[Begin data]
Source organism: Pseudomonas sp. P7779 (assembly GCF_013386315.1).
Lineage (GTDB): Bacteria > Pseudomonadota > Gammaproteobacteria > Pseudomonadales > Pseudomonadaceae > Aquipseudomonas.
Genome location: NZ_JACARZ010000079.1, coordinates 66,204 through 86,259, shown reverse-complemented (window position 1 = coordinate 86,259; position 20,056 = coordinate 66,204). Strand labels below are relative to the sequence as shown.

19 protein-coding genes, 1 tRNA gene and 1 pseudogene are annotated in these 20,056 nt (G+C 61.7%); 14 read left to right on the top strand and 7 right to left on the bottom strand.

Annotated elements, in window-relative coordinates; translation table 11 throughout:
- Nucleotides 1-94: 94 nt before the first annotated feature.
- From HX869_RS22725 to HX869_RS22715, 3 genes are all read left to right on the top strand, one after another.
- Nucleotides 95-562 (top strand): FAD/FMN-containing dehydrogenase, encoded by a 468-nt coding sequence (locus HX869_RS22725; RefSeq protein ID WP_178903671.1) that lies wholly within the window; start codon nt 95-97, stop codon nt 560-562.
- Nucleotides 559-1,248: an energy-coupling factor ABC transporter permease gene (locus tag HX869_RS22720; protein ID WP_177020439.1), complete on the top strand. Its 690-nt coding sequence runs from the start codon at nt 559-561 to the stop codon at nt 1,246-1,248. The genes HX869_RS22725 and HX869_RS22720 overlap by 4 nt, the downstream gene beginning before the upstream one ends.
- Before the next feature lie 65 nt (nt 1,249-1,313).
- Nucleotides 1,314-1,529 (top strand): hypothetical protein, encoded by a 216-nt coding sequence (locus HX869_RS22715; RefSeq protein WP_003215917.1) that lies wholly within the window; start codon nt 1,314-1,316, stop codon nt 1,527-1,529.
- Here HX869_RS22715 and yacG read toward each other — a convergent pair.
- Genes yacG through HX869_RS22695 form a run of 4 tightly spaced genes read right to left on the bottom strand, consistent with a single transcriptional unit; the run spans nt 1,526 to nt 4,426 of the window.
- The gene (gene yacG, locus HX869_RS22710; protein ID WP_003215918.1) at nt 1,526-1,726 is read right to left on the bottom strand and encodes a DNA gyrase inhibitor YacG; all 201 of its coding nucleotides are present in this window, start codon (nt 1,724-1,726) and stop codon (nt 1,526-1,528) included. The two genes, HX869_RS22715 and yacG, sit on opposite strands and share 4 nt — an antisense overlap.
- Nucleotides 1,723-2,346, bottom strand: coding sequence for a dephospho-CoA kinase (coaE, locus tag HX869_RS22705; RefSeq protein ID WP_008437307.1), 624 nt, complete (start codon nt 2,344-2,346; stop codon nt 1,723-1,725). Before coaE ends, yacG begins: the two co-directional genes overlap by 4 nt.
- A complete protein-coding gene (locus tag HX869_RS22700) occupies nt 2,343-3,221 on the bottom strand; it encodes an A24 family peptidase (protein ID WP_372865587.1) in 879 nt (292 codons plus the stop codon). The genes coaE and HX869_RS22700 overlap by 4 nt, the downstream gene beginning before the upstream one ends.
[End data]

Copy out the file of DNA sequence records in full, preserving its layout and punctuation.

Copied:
Source organism: Pseudomonas sp. P7779 (assembly GCF_013386315.1).
Lineage (GTDB): Bacteria > Pseudomonadota > Gammaproteobacteria > Pseudomonadales > Pseudomonadaceae > Aquipseudomonas.
Genome location: NZ_JACARZ010000079.1, coordinates 66,204 through 86,259, shown reverse-complemented (window position 1 = coordinate 86,259; position 20,056 = coordinate 66,204). Strand labels below are relative to the sequence as shown.

19 protein-coding genes, 1 tRNA gene and 1 pseudogene are annotated in these 20,056 nt (G+C 61.7%); 14 read left to right on the top strand and 7 right to left on the bottom strand.

Annotated elements, in window-relative coordinates; translation table 11 throughout:
- Nucleotides 1-94: 94 nt before the first annotated feature.
- From HX869_RS22725 to HX869_RS22715, 3 genes are all read left to right on the top strand, one after another.
- Nucleotides 95-562 (top strand): FAD/FMN-containing dehydrogenase, encoded by a 468-nt coding sequence (locus HX869_RS22725; RefSeq protein ID WP_178903671.1) that lies wholly within the window; start codon nt 95-97, stop codon nt 560-562.
- Nucleotides 559-1,248: an energy-coupling factor ABC transporter permease gene (locus tag HX869_RS22720; protein ID WP_177020439.1), complete on the top strand. Its 690-nt coding sequence runs from the start codon at nt 559-561 to the stop codon at nt 1,246-1,248. The genes HX869_RS22725 and HX869_RS22720 overlap by 4 nt, the downstream gene beginning before the upstream one ends.
- Before the next feature lie 65 nt (nt 1,249-1,313).
- Nucleotides 1,314-1,529 (top strand): hypothetical protein, encoded by a 216-nt coding sequence (locus HX869_RS22715; RefSeq protein WP_003215917.1) that lies wholly within the window; start codon nt 1,314-1,316, stop codon nt 1,527-1,529.
- Here HX869_RS22715 and yacG read toward each other — a convergent pair.
- Genes yacG through HX869_RS22695 form a run of 4 tightly spaced genes read right to left on the bottom strand, consistent with a single transcriptional unit; the run spans nt 1,526 to nt 4,426 of the window.
- The gene (gene yacG, locus HX869_RS22710; protein ID WP_003215918.1) at nt 1,526-1,726 is read right to left on the bottom strand and encodes a DNA gyrase inhibitor YacG; all 201 of its coding nucleotides are present in this window, start codon (nt 1,724-1,726) and stop codon (nt 1,526-1,528) included. The two genes, HX869_RS22715 and yacG, sit on opposite strands and share 4 nt — an antisense overlap.
- Nucleotides 1,723-2,346, bottom strand: coding sequence for a dephospho-CoA kinase (coaE, locus tag HX869_RS22705; RefSeq protein ID WP_008437307.1), 624 nt, complete (start codon nt 2,344-2,346; stop codon nt 1,723-1,725). Before coaE ends, yacG begins: the two co-directional genes overlap by 4 nt.
- A complete protein-coding gene (locus tag HX869_RS22700) occupies nt 2,343-3,221 on the bottom strand; it encodes an A24 family peptidase (protein ID WP_372865587.1) in 879 nt (292 codons plus the stop codon). The genes coaE and HX869_RS22700 overlap by 4 nt, the downstream gene beginning before the upstream one ends.